Wesson appoints himself to oversee Valley's 7th district

File photo. L.A. City Council President Herb Wesson will manage operations for District 7 until a new council member is elected.
File photo. L.A. City Council President Herb Wesson will manage operations for District 7 until a new council member is elected.
Andres Aguila/KPCC

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In an unusual move, Los Angeles City Council President Herb Wesson announced Thursday that he is appointing himself to oversee the seventh district of Los Angeles, an area in the San Fernando Valley that has been without council representation.

Last month, the district's councilman, Felipe Fuentes, announced he was leaving, prompting concerns from some community members who worried about the fate of the district without a voting representative. 

Wesson represents District 10, which includes the L.A. neighborhoods of Koreatown and Mid-City. While he will continue to vote on behalf of that district, he cannot cast a second vote for District 7. So, the 250,000 people living in the Valley communities of North Hills, Sylmar, Shadow Hills and Pacoima will be without voting representation until at least March.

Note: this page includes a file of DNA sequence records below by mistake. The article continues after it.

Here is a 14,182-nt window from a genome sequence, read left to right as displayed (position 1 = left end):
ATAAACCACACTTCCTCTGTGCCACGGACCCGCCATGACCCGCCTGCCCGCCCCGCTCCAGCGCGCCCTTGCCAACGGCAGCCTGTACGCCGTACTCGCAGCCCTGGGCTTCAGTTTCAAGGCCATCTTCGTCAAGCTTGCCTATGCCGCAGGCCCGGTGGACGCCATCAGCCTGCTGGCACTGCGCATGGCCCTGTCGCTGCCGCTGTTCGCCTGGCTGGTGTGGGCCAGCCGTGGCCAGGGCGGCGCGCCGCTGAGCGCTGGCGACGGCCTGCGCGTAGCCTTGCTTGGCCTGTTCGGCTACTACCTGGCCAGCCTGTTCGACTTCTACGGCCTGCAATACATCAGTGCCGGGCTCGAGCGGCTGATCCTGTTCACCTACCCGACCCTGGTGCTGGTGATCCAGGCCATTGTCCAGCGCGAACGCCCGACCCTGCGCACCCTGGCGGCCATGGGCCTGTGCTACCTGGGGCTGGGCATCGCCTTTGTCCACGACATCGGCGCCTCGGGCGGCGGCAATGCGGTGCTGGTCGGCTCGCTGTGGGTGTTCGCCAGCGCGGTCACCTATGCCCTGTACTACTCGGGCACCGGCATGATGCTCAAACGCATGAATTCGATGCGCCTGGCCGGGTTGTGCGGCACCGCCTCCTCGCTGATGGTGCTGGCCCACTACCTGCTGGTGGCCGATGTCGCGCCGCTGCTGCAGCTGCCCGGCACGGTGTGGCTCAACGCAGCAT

"There are a lot of similarities in the district and a lot of shared needs," Wesson said in an interview with KPCC, explaining that as he votes, he will "factor in" what's good for District 7 as well as his own District 10.  

Wesson said he met with community members after learning of Fuentes' planned departure. They discussed a few different options for finding a replacement. The city could have held a special election, or the council could have appointed a council member with voting power. Wesson said there was no clear consensus from community members.

"At this point, I thought that I might be the one person that would create the least amount of pushback," he said. 

Jaime Regalado, emeritus professor of political science at Cal State Los Angeles, said the news means the council's most powerful member will now control the district, leaving residents without the voting power they deserve. 

"It's highly unusual," he said. "I think it's going to leave most of the residents to feel like they really don't have a true representative heading their district." 

Brian Schneider, a community leader and resident in the district, welcomed the news and said he was hopeful that Wesson would show up for the district. 

"I’m not going to say this is preferable to anything, but it’s better than nothing," he said. 

Schneider was prompted to start a Facebook group after a burglary at his home last year. He said rising crime rates and challenges with the area's homeless population have caused serious safety and quality of life issues in the district, and have become so bad they're impacting local businesses.

Schneider said numerous requests for help to Fuentes' office were not responded to.

"He just completely abandoned us," he said.